Legendary storyteller Martin scorsese invites you to join him on a thrilling journey to a magical world with his first-ever 3-D film, based on Brian Selznick’s award-winning, imaginative New York Times
best-seller, The Invention of Hugo Cabret
is the astonishing adventure of a wily and resourceful orphan boy whose quest to unlock a secret left to him by his father will transform Hugo and all those around him.
In resourceful orphan Hugo Cabret (Asa Butterfield, an Oliver Twist-like charmer), Martin Scorsese finds the perfect vessel for his silver-screen passion: this is a movie about movies (fittingly, the 3-D effects are spectacular). After his clockmaker father (Jude Law) perishes in a museum fire, Hugo goes to live with his Uncle Claude (Ray Winstone), a drunkard who maintains the clocks at a Paris train station. When Claude disappears, Hugo carries on his work and fends for himself by stealing food from area merchants. In his free time, he attempts to repair an automaton his father rescued from the museum, while trying to evade the station inspector (Sacha Baron Cohen), a World War I veteran with no sympathy for lawbreakers. When Georges (Ben Kingsley), a toymaker, catches Hugo stealing parts for his mechanical man, he recruits him as an assistant to repay his debt. If Georges is guarded, his open-hearted ward, Isabelle (Chloë Moretz), introduces Hugo to a kindly bookseller (Christopher Lee), who directs them to a motion-picture museum, where they meet film scholar René (Boardwalk Empire's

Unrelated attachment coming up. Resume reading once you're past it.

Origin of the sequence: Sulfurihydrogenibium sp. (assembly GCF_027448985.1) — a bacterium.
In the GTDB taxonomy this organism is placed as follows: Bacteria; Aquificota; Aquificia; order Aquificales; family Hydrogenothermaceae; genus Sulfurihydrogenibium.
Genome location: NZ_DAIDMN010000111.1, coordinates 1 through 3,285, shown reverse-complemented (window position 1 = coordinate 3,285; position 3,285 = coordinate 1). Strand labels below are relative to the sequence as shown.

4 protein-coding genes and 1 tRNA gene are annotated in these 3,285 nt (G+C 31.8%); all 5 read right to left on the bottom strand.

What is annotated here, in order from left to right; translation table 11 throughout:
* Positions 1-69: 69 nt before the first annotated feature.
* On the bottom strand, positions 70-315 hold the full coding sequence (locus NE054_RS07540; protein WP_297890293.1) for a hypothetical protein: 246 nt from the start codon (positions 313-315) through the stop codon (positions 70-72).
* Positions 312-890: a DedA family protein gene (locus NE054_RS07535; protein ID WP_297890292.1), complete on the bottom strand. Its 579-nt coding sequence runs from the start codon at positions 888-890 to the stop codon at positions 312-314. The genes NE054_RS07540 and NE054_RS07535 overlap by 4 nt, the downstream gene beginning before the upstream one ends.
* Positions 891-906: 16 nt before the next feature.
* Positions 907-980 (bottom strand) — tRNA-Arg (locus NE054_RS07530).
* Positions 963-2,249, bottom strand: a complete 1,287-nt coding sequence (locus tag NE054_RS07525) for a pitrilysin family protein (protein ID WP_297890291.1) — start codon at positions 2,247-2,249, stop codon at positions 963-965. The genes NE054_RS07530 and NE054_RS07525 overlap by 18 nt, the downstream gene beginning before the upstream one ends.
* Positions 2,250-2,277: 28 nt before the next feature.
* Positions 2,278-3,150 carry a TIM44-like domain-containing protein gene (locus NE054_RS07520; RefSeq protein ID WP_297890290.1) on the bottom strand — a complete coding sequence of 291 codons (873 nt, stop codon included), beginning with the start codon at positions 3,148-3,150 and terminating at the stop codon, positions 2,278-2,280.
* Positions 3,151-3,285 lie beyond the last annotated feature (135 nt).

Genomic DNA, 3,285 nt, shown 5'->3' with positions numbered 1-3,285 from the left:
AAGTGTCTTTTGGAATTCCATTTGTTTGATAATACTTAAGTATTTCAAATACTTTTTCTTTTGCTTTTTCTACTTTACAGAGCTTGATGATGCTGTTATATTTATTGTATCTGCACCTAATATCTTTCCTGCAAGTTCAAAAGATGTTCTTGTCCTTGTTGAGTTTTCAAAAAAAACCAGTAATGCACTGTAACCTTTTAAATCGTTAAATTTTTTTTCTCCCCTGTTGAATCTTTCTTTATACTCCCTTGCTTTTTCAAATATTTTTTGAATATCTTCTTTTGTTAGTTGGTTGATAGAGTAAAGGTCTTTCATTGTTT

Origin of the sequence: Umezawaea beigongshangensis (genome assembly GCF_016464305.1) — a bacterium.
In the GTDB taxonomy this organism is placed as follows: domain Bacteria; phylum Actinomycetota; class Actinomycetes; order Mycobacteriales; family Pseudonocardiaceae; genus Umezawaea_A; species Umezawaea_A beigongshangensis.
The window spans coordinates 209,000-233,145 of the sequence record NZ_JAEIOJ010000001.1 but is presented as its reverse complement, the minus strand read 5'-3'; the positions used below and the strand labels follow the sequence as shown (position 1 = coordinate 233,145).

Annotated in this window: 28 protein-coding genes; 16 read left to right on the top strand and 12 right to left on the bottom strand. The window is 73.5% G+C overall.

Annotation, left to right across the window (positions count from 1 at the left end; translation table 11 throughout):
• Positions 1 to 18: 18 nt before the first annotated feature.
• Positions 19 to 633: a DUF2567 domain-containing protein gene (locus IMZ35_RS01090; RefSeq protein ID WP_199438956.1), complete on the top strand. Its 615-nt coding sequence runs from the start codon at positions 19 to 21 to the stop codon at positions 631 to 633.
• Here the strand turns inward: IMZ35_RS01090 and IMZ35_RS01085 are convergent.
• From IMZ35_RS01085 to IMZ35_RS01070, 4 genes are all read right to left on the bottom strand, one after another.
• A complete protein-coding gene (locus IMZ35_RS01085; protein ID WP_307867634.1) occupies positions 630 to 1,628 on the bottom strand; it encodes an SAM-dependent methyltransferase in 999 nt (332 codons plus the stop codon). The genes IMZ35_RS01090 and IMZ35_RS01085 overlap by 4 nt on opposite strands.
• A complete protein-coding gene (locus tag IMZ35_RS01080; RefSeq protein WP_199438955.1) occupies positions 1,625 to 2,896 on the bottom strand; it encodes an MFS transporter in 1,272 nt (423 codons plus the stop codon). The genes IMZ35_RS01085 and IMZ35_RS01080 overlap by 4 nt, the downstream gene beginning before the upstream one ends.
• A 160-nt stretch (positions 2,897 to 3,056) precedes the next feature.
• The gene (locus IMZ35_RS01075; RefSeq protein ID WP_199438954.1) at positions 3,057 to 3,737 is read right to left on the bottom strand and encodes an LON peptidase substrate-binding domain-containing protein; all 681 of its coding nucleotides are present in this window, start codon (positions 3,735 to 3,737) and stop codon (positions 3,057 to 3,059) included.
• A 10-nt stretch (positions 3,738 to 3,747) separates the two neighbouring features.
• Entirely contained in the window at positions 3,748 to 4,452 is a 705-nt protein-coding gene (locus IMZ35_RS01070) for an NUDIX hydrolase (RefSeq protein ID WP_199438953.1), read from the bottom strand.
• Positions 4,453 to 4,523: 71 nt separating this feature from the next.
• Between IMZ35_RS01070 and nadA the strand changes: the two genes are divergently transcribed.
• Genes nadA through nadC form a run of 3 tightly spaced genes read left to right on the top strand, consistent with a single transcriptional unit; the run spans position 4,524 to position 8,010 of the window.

Michael Stuhlbarg). In helping unlock the secret of the automaton, they learn about the roots of cinema, starting with the Lumière brothers, and give a forgotten movie pioneer his due, thus illustrating the importance of film preservation, a cause to which the director has dedicated his life. If Scorsese's adaptation of The Invention of Hugo Cabret
isn't his most autobiographical work, it just may be his most personal. --Kathleen C. Fennessy